Email
Password
Remember meForgot password?
    Log in with Twitter

article imageA quarter of the glacier ice sheet in West Antarctic is unstable

By Karen Graham     May 16, 2019 in Environment
By combining 25 years of ESA satellite data, scientists have discovered that warming ocean waters have caused the ice to thin so rapidly that 24 percent of the glacier ice in West Antarctica is now affected.
A team of researchers from the UK Centre for Polar Observation and Modelling (CPOM), based at the University of Leeds and led by Professor Andy Shepherd has found that Antarctica's ice sheet has thinned by up to 122 meters (400 feet) in places, with the most rapid changes occurring in West Antarctica where ocean melting has triggered glacier instability.
The scientist's findings were published in the journal, Geophysical Research Letters on May 16, 2019. The research team used over 800 million measurements of Antarctic ice sheet height recorded by radar altimeter instruments on ESA’s ERS-1, ERS-2, Envisat and CryoSat satellite missions between 1992 and 2017, according to the ESA in a news release.
RACMO regional model output example of Antarctica identifying Ice sheet height [ . asl.] RACMO Regio...
RACMO regional model output example of Antarctica identifying Ice sheet height [,. asl.] RACMO Regional Model
RACMO 2.4 Model
Additional observations were made using the RACMO regional climate model to create snowfall simulations over the same time period. Using the RACMO modeling along with the satellite data, scientists were able to separate changes in ice-sheet height from those caused by meteorological events, which affect snow, and those caused by longer-term changes in climate, which affect the ice.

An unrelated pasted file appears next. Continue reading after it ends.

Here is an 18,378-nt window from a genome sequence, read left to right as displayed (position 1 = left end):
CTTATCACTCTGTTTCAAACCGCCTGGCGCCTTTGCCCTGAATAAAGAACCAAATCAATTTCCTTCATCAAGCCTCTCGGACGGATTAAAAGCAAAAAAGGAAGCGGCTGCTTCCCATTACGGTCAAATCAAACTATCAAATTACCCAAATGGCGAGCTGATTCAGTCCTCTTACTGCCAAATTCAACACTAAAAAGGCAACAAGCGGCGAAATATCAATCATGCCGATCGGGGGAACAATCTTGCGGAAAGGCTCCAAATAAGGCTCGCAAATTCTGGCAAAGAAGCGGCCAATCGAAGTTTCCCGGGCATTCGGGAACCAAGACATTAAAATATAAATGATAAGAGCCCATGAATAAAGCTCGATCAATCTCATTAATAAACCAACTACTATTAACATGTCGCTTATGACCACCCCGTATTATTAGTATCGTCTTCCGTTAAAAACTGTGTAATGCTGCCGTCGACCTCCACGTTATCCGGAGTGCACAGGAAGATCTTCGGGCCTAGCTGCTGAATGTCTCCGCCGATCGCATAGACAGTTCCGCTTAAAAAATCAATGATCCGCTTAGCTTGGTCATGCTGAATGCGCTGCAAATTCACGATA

The research team found that glacier instability caused by the melting and calving due to warming oceans waters has caused the glaciers to lose mass quicker than it can be replaced by snowfall, with the thinning having spread across 24 percent of West Antarctica's ice sheet.
This loss of mass and instability was most evident on the Pine Island and Thwaites Glaciers - which are now losing ice five times faster than they were at the start of the survey. "In parts of Antarctica the ice sheet has thinned by extraordinary amounts, and so we set out to show how much was due to changes in climate and how much was due to weather," Shepherd said, reports CNN.
ESA s CryoSat mission provides data to determine the precise rate of change in the thickness of the ...
ESA's CryoSat mission provides data to determine the precise rate of change in the thickness of the polar ice sheets and floating sea ice. It is capable of detecting changes as little as 1 cm per year. The information from CryoSat is leading to a better understanding of how the volume of ice on Earth is changing and, in turn, a better appreciation of how ice and climate are linked.
ESA
Altogether, ice losses from East and West Antarctica have added 4.6 mm (0.18 inches) of water to global sea level since 1992, Shepherd added, according to Science Daily.
Dr. Marcus Engdahl of the European Space Agency, a co-author of the study, added: "This is an important demonstration of how satellite missions can help us to understand how our planet is changing. The polar regions are hostile environments and are extremely difficult to access from the ground. Because of this, the view from space is an essential tool for tracking the effects of climate change."
More about antarctic ice sheet, warming ocean waters, European space agency, Pine Island Glacier, Thwaites glacier
 
Latest News
Top News